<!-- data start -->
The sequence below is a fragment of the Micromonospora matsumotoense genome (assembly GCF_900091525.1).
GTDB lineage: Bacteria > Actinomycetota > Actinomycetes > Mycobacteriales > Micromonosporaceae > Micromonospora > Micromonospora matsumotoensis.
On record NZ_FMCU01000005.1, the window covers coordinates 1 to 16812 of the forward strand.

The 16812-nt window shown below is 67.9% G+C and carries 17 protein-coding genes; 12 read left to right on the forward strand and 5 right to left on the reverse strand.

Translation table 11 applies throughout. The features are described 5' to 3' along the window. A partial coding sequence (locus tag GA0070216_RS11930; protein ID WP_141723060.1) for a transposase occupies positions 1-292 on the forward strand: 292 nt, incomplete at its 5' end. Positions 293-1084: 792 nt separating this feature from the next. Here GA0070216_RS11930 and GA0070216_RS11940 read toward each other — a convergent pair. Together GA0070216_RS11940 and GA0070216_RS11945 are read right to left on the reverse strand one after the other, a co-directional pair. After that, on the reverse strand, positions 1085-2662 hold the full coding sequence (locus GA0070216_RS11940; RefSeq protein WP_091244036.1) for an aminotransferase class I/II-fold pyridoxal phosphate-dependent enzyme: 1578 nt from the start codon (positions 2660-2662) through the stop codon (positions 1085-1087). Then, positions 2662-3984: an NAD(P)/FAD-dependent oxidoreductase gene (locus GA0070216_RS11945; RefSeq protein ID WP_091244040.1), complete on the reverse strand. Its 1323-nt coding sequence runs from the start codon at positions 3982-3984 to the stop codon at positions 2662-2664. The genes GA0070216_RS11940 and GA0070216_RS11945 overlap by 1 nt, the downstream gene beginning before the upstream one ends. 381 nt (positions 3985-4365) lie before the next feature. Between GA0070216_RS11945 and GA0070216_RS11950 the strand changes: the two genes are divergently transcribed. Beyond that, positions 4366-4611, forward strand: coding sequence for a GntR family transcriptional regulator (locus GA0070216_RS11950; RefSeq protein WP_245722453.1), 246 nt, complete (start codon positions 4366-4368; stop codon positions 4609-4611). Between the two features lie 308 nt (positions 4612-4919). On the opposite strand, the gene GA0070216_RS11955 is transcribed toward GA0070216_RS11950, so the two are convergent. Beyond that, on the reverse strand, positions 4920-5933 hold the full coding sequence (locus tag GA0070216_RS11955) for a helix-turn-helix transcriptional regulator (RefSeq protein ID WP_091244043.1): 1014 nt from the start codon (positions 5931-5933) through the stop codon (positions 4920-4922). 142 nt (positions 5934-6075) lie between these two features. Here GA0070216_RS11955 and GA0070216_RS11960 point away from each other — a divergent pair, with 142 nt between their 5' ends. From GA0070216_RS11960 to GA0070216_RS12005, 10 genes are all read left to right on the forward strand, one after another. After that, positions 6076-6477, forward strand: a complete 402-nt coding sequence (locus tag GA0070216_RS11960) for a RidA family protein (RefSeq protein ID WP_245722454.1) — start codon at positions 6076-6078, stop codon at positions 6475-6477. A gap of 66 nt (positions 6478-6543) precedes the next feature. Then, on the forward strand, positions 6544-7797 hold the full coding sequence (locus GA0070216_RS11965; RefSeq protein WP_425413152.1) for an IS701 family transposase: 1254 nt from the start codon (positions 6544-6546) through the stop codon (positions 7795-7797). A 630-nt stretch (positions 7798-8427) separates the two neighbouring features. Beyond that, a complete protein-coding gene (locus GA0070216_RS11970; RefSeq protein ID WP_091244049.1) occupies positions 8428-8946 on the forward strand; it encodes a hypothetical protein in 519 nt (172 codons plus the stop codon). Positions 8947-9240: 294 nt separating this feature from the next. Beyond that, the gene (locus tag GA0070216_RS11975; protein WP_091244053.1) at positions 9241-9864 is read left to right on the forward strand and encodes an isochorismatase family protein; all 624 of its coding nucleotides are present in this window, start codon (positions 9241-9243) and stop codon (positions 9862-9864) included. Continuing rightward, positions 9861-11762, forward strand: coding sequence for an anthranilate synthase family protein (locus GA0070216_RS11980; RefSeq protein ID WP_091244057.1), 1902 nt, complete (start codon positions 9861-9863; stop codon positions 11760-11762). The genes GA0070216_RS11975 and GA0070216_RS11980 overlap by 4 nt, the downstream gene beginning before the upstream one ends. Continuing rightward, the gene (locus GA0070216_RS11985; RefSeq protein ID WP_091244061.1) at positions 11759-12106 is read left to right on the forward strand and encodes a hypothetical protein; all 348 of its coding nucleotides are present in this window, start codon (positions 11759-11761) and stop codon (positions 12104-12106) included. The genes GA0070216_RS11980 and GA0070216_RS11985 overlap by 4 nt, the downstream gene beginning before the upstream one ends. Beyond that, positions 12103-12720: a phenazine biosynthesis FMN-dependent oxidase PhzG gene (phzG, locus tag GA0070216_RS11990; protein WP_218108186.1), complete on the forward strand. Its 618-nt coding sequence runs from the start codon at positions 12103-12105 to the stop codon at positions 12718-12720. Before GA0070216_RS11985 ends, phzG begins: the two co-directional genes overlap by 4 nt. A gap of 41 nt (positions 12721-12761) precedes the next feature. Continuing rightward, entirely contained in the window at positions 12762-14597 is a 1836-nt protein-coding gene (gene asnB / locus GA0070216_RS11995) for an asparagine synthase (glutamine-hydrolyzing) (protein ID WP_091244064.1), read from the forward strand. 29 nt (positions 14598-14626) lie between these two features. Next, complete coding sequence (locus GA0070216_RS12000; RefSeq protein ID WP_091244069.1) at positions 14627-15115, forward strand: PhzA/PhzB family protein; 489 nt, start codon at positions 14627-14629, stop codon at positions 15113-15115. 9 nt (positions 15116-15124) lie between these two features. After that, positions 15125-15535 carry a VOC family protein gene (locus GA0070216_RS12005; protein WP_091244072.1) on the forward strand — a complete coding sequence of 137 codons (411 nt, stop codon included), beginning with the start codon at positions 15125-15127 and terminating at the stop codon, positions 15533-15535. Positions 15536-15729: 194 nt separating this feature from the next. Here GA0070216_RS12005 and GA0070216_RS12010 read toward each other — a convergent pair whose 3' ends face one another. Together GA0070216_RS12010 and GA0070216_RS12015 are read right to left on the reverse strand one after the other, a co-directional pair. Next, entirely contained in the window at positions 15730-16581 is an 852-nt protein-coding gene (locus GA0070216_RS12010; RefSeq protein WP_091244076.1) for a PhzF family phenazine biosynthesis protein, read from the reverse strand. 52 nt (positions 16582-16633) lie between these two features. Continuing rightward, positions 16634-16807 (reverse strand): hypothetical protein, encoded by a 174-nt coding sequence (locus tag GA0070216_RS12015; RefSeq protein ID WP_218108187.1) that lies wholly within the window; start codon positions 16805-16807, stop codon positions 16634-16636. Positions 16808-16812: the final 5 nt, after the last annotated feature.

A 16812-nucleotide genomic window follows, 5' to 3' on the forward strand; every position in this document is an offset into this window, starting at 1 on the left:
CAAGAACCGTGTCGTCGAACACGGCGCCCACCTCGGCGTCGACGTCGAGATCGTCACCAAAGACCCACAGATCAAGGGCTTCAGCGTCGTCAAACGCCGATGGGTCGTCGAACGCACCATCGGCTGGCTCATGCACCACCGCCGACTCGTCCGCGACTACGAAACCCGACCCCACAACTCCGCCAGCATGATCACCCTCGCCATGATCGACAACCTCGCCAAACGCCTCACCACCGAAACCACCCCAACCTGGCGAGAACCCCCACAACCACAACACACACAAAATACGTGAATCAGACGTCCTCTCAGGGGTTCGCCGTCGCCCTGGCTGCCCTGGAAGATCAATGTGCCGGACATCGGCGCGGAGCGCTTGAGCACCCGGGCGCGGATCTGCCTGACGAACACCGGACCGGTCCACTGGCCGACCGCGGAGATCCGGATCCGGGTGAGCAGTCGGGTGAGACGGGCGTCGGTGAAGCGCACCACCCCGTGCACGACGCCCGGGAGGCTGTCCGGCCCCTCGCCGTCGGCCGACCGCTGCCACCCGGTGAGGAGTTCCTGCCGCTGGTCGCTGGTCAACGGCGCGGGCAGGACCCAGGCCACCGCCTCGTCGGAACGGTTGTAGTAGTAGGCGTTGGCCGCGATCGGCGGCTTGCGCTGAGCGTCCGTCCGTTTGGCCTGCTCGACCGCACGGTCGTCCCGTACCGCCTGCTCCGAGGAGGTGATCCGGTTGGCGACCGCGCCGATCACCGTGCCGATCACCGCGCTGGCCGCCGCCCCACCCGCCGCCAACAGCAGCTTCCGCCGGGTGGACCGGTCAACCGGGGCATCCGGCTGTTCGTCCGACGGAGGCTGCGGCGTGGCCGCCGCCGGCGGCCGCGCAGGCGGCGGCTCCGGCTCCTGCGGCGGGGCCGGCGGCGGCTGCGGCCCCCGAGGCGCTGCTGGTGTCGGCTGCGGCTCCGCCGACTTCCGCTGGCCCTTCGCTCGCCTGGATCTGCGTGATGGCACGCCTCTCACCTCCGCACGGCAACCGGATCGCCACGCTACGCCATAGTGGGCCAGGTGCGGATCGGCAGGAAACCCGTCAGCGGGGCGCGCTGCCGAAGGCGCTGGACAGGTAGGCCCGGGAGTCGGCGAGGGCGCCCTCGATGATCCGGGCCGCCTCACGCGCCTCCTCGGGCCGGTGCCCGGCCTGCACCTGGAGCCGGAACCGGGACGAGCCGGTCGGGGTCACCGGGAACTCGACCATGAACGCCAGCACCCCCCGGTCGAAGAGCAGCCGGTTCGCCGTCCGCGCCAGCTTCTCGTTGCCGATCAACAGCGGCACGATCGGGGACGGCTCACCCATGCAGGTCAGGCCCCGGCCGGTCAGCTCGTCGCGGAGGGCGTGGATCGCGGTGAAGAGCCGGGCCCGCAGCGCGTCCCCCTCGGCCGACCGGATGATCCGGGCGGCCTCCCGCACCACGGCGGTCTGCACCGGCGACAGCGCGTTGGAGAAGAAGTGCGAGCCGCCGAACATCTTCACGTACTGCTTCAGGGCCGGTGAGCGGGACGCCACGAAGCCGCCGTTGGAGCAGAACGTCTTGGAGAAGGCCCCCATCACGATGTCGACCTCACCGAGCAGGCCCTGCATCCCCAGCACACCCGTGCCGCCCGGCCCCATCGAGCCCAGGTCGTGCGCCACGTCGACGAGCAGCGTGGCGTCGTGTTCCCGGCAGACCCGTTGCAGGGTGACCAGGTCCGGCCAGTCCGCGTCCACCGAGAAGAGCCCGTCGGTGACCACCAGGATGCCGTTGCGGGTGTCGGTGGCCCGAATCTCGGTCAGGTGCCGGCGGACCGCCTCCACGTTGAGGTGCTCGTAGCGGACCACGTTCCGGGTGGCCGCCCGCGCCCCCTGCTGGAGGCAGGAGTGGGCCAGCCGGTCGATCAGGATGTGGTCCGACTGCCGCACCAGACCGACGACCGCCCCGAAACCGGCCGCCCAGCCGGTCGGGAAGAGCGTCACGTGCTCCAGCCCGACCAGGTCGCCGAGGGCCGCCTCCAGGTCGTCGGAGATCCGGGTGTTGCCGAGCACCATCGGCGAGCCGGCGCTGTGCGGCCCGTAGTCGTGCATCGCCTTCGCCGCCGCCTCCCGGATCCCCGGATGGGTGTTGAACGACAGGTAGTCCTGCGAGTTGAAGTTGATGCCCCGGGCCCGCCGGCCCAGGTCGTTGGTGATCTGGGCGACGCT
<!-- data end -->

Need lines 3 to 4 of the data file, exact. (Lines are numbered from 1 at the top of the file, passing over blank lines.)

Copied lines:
On record NZ_FMCU01000005.1, the window covers coordinates 1 to 16812 of the forward strand.

The 16812-nt window shown below is 67.9% G+C and carries 17 protein-coding genes; 12 read left to right on the forward strand and 5 right to left on the reverse strand.